Jose lived in a well-traveled trailer, which he had towed down and placed near the North Cave, setting out steps, a small rock and odd-treasure garden, a chair, and a generator, and he could be found there in the evenings drinking his Budweiser, playing his music, smoking something or other, telling whoppers to the amusement and wonderment of the WWOOFers, and talking to the canyon animals that he loved. Part cowboy, part artist, and usually only a step or two ahead of the authorities, Jose loved to craft beautiful things, in a kind of timeless ancient peoples’ style. His Dreamcatchers belonged in a museum, but Jose would work weeks or months on one, and then give it to someone he just met, and connected with. He was as generous a person as I have ever met.
In the four years he was with us, he left his mark: He found, cut and hauled many of the cedar posts that anchor our vineyards and gates, sometimes, belying his size, one on each shoulder. He built the straight and long grapevine trellising north of the west orchard, and worked endlessly one year doing nothing other than making our deer fencing higher, tighter, stronger, and then higher, tighter and stronger again. The deer herd had their way with him at first, and would confound us all by finding the tiniest rent in the fence to crawl under, or the perfect single spot to vault over. But Jose doggedly went higher, tighter and stronger, until the deer just finally gave up, and moved on. If you look on the west side of the property, you can see fencing way up on the slick rock, where he surely had to rope himself in to drill the holes for the posts into solid rock, amid the spiny cactus. The deer never really had a chance against Jose.
The WWOOFer cabin owes its stout foundation to Jose’s unique improv design and construction style. Canyon walls may erode, but Jose’s cabin foundation will still be there, something surely for 25th century archaeologists to scratch their heads at.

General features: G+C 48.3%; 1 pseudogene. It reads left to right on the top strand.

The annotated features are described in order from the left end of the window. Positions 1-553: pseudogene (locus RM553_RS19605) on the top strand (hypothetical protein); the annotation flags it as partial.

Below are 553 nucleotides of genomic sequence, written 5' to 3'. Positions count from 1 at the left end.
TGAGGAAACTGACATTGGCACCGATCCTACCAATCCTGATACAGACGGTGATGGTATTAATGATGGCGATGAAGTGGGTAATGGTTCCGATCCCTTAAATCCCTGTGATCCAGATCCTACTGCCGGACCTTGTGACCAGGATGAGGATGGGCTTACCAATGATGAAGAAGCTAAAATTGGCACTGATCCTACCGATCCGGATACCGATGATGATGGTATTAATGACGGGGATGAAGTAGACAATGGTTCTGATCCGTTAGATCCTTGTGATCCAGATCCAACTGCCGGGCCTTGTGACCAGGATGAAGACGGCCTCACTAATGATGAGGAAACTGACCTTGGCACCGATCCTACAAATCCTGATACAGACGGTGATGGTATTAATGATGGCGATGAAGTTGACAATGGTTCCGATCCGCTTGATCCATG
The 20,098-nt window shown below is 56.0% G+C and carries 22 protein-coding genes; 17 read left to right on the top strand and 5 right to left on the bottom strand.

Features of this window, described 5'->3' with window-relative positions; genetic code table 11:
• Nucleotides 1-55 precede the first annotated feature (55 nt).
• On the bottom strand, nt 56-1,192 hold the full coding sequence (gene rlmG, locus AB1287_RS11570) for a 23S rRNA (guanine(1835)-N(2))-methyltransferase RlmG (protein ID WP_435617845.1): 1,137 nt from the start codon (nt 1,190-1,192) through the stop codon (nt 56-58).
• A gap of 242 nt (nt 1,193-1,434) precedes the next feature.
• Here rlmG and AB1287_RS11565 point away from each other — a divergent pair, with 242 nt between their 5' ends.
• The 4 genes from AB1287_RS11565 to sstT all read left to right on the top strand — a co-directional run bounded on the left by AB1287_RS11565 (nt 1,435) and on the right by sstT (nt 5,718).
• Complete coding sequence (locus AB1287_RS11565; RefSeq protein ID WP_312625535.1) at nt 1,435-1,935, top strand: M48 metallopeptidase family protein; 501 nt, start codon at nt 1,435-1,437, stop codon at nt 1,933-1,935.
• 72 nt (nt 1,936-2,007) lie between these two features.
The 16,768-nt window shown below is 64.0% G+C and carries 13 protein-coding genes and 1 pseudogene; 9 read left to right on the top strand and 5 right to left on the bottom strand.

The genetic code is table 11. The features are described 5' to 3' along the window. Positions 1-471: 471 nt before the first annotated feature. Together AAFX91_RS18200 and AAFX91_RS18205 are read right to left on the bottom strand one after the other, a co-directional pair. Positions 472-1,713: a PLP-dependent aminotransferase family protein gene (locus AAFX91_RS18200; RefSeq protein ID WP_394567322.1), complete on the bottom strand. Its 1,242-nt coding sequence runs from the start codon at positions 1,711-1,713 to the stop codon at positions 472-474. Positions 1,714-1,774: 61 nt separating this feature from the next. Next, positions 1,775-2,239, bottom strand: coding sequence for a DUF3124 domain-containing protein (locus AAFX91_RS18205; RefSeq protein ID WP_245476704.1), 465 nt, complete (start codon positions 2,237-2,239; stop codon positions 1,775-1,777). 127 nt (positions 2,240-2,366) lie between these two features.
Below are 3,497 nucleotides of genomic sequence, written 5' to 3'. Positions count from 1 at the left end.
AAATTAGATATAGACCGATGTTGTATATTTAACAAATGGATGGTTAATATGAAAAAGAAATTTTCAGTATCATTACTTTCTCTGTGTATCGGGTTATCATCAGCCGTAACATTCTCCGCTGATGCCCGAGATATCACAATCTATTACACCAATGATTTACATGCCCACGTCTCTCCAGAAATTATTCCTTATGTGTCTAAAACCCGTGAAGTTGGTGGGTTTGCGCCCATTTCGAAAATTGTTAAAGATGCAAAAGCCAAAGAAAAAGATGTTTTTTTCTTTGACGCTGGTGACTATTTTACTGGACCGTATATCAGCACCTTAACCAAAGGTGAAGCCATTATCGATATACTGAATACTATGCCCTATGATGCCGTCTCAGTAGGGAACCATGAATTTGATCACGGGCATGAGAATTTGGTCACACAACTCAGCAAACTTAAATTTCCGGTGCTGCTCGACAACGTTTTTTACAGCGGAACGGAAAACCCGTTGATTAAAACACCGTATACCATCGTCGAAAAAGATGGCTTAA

Our bunkhouse for WWOOFers at MCR is finally operational. Sleeps 8 in, well, in a certain style. A fully functional bathroom and giant shower, lots of deck space for relaxing, or partying, after a day in the vineyards. A wood stove keeps it warm on both ends of the growing season. We have started construction on a saloon in the North Cave, a few steps from the bunkhouse. More to come…..
Students and faculty from New Mexico’s prestigious Albuquerque Academy visited MCR again in 2012, and got some up-close organic farming experience. Part of the private prep school’s Experiential Education Department’s program for two years now, the group stayed at the ranch and in addition to exploring the canyon, worked together to plant the vineyard block above. See the grades 6-12 academy at www.aa.edu. More on this visit coming soon.
We are done with planting for this year! So far we have 2500 Chardonnay, 750 Riesling, and 250 Chenin Blanc in the ground, and as a week ago leafing out. All the projects are coming along nicely, but are too numerous to plow through in this short update. The main reason I am updating is to point everyone over to the newest picture albums, so you can get a feel for what we have been up to around here and also to show that the video section has been updated as well. We also have lots of new additions from around the world to the ranch through the WWOOF program keeping it more interesting than usual around here.